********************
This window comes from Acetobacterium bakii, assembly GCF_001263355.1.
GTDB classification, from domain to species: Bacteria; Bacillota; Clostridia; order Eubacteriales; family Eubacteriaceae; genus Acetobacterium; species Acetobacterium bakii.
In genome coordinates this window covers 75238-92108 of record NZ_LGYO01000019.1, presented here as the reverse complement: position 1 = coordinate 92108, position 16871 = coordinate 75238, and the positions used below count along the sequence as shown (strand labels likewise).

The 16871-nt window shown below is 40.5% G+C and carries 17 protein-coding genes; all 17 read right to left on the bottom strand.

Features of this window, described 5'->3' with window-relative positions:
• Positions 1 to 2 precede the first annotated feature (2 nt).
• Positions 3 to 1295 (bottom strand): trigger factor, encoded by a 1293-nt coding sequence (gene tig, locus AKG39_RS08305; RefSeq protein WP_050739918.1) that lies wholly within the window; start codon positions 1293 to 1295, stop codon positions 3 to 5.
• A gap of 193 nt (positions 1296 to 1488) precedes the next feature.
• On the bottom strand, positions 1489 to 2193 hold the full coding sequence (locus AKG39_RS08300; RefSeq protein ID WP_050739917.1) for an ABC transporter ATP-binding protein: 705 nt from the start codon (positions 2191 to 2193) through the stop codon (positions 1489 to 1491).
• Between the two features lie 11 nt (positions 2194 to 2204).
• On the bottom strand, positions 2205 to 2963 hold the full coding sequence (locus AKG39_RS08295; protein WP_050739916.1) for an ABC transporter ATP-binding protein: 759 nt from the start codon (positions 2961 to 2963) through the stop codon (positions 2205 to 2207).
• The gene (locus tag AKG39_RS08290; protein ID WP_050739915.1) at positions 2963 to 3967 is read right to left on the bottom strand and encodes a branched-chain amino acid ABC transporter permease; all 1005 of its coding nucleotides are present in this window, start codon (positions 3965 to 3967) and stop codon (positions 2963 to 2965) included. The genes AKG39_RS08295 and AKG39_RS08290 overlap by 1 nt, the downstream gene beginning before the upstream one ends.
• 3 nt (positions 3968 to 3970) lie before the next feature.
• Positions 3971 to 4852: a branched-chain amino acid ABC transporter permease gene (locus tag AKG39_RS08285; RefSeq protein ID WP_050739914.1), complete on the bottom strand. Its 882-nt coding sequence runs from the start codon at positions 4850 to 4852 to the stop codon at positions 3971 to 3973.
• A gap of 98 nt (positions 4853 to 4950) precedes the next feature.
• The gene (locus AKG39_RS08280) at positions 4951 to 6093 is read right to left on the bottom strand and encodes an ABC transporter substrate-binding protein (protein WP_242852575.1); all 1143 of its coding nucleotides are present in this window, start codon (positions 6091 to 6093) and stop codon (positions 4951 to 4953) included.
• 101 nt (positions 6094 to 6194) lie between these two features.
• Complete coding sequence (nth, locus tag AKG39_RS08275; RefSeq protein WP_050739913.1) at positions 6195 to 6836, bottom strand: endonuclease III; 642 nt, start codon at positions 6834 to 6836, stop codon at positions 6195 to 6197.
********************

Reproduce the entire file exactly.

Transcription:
This window comes from Acetobacterium bakii, assembly GCF_001263355.1.
GTDB classification, from domain to species: Bacteria; Bacillota; Clostridia; order Eubacteriales; family Eubacteriaceae; genus Acetobacterium; species Acetobacterium bakii.
In genome coordinates this window covers 75238-92108 of record NZ_LGYO01000019.1, presented here as the reverse complement: position 1 = coordinate 92108, position 16871 = coordinate 75238, and the positions used below count along the sequence as shown (strand labels likewise).

The 16871-nt window shown below is 40.5% G+C and carries 17 protein-coding genes; all 17 read right to left on the bottom strand.

Features of this window, described 5'->3' with window-relative positions:
• Positions 1 to 2 precede the first annotated feature (2 nt).
• Positions 3 to 1295 (bottom strand): trigger factor, encoded by a 1293-nt coding sequence (gene tig, locus AKG39_RS08305; RefSeq protein WP_050739918.1) that lies wholly within the window; start codon positions 1293 to 1295, stop codon positions 3 to 5.
• A gap of 193 nt (positions 1296 to 1488) precedes the next feature.
• On the bottom strand, positions 1489 to 2193 hold the full coding sequence (locus AKG39_RS08300; RefSeq protein ID WP_050739917.1) for an ABC transporter ATP-binding protein: 705 nt from the start codon (positions 2191 to 2193) through the stop codon (positions 1489 to 1491).
• Between the two features lie 11 nt (positions 2194 to 2204).
• On the bottom strand, positions 2205 to 2963 hold the full coding sequence (locus AKG39_RS08295; protein WP_050739916.1) for an ABC transporter ATP-binding protein: 759 nt from the start codon (positions 2961 to 2963) through the stop codon (positions 2205 to 2207).
• The gene (locus tag AKG39_RS08290; protein ID WP_050739915.1) at positions 2963 to 3967 is read right to left on the bottom strand and encodes a branched-chain amino acid ABC transporter permease; all 1005 of its coding nucleotides are present in this window, start codon (positions 3965 to 3967) and stop codon (positions 2963 to 2965) included. The genes AKG39_RS08295 and AKG39_RS08290 overlap by 1 nt, the downstream gene beginning before the upstream one ends.
• 3 nt (positions 3968 to 3970) lie before the next feature.
• Positions 3971 to 4852: a branched-chain amino acid ABC transporter permease gene (locus tag AKG39_RS08285; RefSeq protein ID WP_050739914.1), complete on the bottom strand. Its 882-nt coding sequence runs from the start codon at positions 4850 to 4852 to the stop codon at positions 3971 to 3973.
• A gap of 98 nt (positions 4853 to 4950) precedes the next feature.
• The gene (locus AKG39_RS08280) at positions 4951 to 6093 is read right to left on the bottom strand and encodes an ABC transporter substrate-binding protein (protein WP_242852575.1); all 1143 of its coding nucleotides are present in this window, start codon (positions 6091 to 6093) and stop codon (positions 4951 to 4953) included.
• 101 nt (positions 6094 to 6194) lie between these two features.
• Complete coding sequence (nth, locus tag AKG39_RS08275; RefSeq protein WP_050739913.1) at positions 6195 to 6836, bottom strand: endonuclease III; 642 nt, start codon at positions 6834 to 6836, stop codon at positions 6195 to 6197.